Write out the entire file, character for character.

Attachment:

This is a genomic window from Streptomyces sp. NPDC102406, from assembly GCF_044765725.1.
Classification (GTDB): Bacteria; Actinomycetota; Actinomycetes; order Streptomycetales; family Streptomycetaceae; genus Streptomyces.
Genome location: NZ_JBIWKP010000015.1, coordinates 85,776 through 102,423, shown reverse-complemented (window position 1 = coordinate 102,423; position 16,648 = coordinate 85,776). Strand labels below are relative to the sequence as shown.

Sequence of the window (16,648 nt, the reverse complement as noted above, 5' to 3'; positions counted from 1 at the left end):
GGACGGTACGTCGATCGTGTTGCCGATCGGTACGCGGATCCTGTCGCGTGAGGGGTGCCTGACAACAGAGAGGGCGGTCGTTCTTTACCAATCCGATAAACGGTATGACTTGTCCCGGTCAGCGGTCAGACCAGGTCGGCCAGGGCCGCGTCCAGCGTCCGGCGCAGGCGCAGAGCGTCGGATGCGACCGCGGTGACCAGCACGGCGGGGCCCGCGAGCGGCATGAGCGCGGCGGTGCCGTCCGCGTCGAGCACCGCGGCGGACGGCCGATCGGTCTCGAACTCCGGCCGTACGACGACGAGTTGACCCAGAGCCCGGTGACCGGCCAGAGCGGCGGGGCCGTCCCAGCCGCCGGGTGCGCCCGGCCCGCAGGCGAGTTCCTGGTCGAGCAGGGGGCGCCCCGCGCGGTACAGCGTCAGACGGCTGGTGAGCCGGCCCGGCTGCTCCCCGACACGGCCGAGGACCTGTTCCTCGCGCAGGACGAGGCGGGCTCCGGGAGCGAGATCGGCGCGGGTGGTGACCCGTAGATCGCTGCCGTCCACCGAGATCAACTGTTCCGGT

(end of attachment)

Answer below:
This is a genomic window from Streptomyces sp. NPDC102406, from assembly GCF_044765725.1.
Classification (GTDB): Bacteria; Actinomycetota; Actinomycetes; order Streptomycetales; family Streptomycetaceae; genus Streptomyces.
Genome location: NZ_JBIWKP010000015.1, coordinates 85,776 through 102,423, shown reverse-complemented (window position 1 = coordinate 102,423; position 16,648 = coordinate 85,776). Strand labels below are relative to the sequence as shown.

Sequence of the window (16,648 nt, the reverse complement as noted above, 5' to 3'; positions counted from 1 at the left end):
GGACGGTACGTCGATCGTGTTGCCGATCGGTACGCGGATCCTGTCGCGTGAGGGGTGCCTGACAACAGAGAGGGCGGTCGTTCTTTACCAATCCGATAAACGGTATGACTTGTCCCGGTCAGCGGTCAGACCAGGTCGGCCAGGGCCGCGTCCAGCGTCCGGCGCAGGCGCAGAGCGTCGGATGCGACCGCGGTGACCAGCACGGCGGGGCCCGCGAGCGGCATGAGCGCGGCGGTGCCGTCCGCGTCGAGCACCGCGGCGGACGGCCGATCGGTCTCGAACTCCGGCCGTACGACGACGAGTTGACCCAGAGCCCGGTGACCGGCCAGAGCGGCGGGGCCGTCCCAGCCGCCGGGTGCGCCCGGCCCGCAGGCGAGTTCCTGGTCGAGCAGGGGGCGCCCCGCGCGGTACAGCGTCAGACGGCTGGTGAGCCGGCCCGGCTGCTCCCCGACACGGCCGAGGACCTGTTCCTCGCGCAGGACGAGGCGGGCTCCGGGAGCGAGATCGGCGCGGGTGGTGACCCGTAGATCGCTGCCGTCCACCGAGATCAACTGTTCCGGT